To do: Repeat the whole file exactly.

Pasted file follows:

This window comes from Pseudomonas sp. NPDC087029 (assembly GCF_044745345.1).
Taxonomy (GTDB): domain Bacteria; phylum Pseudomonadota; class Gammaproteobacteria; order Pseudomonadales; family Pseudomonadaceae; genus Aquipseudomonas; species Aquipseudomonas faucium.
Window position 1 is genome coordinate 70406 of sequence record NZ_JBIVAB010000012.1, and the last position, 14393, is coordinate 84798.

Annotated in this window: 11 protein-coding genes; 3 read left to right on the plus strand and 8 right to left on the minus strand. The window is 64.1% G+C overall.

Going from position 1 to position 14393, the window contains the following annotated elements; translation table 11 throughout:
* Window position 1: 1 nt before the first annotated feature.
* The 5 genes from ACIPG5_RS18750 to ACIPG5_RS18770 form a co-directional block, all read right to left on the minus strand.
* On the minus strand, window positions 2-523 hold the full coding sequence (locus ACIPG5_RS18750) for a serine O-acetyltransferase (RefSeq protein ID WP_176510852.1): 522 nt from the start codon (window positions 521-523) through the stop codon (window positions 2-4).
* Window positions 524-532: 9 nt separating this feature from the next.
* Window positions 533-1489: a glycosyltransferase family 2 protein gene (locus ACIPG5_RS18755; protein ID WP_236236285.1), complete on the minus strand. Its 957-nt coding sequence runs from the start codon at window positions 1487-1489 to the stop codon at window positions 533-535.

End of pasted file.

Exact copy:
This window comes from Pseudomonas sp. NPDC087029 (assembly GCF_044745345.1).
Taxonomy (GTDB): domain Bacteria; phylum Pseudomonadota; class Gammaproteobacteria; order Pseudomonadales; family Pseudomonadaceae; genus Aquipseudomonas; species Aquipseudomonas faucium.
Window position 1 is genome coordinate 70406 of sequence record NZ_JBIVAB010000012.1, and the last position, 14393, is coordinate 84798.

Annotated in this window: 11 protein-coding genes; 3 read left to right on the plus strand and 8 right to left on the minus strand. The window is 64.1% G+C overall.

Going from position 1 to position 14393, the window contains the following annotated elements; translation table 11 throughout:
* Window position 1: 1 nt before the first annotated feature.
* The 5 genes from ACIPG5_RS18750 to ACIPG5_RS18770 form a co-directional block, all read right to left on the minus strand.
* On the minus strand, window positions 2-523 hold the full coding sequence (locus ACIPG5_RS18750) for a serine O-acetyltransferase (RefSeq protein ID WP_176510852.1): 522 nt from the start codon (window positions 521-523) through the stop codon (window positions 2-4).
* Window positions 524-532: 9 nt separating this feature from the next.
* Window positions 533-1489: a glycosyltransferase family 2 protein gene (locus ACIPG5_RS18755; protein ID WP_236236285.1), complete on the minus strand. Its 957-nt coding sequence runs from the start codon at window positions 1487-1489 to the stop codon at window positions 533-535.